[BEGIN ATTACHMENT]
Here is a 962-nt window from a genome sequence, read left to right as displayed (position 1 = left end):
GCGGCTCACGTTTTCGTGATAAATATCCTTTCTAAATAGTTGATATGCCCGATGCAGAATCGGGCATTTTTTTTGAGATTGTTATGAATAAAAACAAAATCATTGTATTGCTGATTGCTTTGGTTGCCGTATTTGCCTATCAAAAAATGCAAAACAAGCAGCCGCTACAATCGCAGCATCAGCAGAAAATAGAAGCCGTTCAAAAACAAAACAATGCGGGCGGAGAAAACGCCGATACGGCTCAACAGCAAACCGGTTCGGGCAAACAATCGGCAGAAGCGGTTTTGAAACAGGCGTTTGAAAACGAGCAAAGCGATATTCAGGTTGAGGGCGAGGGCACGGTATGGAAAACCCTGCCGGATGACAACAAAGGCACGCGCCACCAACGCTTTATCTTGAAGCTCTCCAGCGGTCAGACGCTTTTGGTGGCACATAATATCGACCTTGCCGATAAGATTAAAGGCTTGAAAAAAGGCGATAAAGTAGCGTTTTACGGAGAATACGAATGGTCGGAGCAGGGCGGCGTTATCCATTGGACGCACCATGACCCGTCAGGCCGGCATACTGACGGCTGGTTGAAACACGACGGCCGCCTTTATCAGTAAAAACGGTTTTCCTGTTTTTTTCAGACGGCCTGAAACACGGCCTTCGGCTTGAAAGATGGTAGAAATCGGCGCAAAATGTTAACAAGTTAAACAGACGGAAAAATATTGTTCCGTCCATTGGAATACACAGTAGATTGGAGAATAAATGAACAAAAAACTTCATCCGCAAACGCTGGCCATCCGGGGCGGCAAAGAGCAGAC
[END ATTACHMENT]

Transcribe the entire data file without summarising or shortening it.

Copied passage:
Here is a 962-nt window from a genome sequence, read left to right as displayed (position 1 = left end):
GCGGCTCACGTTTTCGTGATAAATATCCTTTCTAAATAGTTGATATGCCCGATGCAGAATCGGGCATTTTTTTTGAGATTGTTATGAATAAAAACAAAATCATTGTATTGCTGATTGCTTTGGTTGCCGTATTTGCCTATCAAAAAATGCAAAACAAGCAGCCGCTACAATCGCAGCATCAGCAGAAAATAGAAGCCGTTCAAAAACAAAACAATGCGGGCGGAGAAAACGCCGATACGGCTCAACAGCAAACCGGTTCGGGCAAACAATCGGCAGAAGCGGTTTTGAAACAGGCGTTTGAAAACGAGCAAAGCGATATTCAGGTTGAGGGCGAGGGCACGGTATGGAAAACCCTGCCGGATGACAACAAAGGCACGCGCCACCAACGCTTTATCTTGAAGCTCTCCAGCGGTCAGACGCTTTTGGTGGCACATAATATCGACCTTGCCGATAAGATTAAAGGCTTGAAAAAAGGCGATAAAGTAGCGTTTTACGGAGAATACGAATGGTCGGAGCAGGGCGGCGTTATCCATTGGACGCACCATGACCCGTCAGGCCGGCATACTGACGGCTGGTTGAAACACGACGGCCGCCTTTATCAGTAAAAACGGTTTTCCTGTTTTTTTCAGACGGCCTGAAACACGGCCTTCGGCTTGAAAGATGGTAGAAATCGGCGCAAAATGTTAACAAGTTAAACAGACGGAAAAATATTGTTCCGTCCATTGGAATACACAGTAGATTGGAGAATAAATGAACAAAAAACTTCATCCGCAAACGCTGGCCATCCGGGGCGGCAAAGAGCAGAC